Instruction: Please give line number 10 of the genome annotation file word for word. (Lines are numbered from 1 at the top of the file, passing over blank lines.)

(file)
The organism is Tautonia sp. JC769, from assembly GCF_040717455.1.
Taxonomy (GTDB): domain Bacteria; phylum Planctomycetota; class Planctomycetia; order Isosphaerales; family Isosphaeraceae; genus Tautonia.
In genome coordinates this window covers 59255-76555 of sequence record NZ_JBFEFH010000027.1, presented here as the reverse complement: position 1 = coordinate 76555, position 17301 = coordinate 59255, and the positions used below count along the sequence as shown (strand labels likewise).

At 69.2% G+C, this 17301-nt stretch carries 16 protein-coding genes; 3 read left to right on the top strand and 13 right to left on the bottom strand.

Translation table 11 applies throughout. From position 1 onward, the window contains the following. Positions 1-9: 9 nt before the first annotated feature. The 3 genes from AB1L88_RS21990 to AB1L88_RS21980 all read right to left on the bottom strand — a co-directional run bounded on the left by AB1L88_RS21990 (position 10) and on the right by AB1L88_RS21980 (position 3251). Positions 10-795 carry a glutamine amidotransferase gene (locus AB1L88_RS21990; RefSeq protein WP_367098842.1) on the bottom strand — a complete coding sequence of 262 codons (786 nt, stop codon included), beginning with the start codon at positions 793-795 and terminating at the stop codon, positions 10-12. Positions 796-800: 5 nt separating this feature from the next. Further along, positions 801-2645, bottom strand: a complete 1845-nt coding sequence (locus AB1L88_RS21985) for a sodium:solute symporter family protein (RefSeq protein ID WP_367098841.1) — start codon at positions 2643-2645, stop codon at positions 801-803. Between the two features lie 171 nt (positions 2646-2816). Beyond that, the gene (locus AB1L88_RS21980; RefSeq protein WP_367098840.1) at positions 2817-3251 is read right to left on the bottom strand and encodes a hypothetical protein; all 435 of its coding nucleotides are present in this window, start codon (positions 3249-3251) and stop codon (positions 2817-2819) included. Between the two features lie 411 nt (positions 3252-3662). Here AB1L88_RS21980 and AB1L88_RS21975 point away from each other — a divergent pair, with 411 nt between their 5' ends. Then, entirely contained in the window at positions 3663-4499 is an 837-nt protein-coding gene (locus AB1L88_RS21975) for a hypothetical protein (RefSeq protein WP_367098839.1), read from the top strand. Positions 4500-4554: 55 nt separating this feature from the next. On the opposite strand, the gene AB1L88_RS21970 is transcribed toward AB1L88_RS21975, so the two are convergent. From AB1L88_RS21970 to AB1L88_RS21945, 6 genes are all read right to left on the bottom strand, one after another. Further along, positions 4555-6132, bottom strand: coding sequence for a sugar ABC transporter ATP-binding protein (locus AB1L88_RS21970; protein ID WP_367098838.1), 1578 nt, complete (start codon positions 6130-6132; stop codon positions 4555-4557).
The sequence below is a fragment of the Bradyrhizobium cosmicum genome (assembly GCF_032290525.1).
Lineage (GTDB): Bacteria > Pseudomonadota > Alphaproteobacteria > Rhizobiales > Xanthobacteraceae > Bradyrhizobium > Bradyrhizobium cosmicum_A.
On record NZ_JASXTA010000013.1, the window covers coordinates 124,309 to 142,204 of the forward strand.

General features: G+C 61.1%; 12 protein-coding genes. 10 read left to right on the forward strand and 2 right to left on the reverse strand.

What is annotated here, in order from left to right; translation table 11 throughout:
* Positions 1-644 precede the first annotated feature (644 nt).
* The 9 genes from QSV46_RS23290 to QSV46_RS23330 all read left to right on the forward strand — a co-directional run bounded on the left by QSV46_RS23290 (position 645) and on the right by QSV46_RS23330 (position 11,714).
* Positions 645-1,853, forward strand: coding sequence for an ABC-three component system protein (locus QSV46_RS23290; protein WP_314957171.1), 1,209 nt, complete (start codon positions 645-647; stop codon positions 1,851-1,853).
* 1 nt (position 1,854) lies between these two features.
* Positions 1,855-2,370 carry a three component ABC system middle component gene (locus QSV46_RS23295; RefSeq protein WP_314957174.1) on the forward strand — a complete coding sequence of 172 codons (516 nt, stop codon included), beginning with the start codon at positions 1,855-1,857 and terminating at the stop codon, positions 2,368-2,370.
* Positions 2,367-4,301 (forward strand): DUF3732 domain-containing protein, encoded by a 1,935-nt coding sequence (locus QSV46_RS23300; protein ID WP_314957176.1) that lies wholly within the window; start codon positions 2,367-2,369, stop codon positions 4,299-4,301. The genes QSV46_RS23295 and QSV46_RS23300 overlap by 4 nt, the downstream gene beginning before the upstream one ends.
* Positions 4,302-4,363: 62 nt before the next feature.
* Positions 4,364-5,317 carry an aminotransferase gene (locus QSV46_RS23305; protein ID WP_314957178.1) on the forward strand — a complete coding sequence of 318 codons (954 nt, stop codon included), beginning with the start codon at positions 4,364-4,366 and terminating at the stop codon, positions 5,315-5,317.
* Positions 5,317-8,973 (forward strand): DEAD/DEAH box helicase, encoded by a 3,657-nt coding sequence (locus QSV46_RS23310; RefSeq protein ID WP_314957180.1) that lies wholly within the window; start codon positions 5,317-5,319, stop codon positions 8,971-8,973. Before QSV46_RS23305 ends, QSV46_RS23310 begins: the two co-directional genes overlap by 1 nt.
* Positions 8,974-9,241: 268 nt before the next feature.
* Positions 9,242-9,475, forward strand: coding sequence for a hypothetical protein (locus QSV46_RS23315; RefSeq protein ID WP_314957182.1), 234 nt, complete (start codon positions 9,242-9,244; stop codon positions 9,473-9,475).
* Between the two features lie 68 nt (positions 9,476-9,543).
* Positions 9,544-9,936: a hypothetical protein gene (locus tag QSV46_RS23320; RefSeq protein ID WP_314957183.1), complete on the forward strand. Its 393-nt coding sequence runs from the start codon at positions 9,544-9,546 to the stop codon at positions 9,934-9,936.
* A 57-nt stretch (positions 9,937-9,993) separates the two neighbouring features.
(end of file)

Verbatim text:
What is annotated here, in order from left to right; translation table 11 throughout: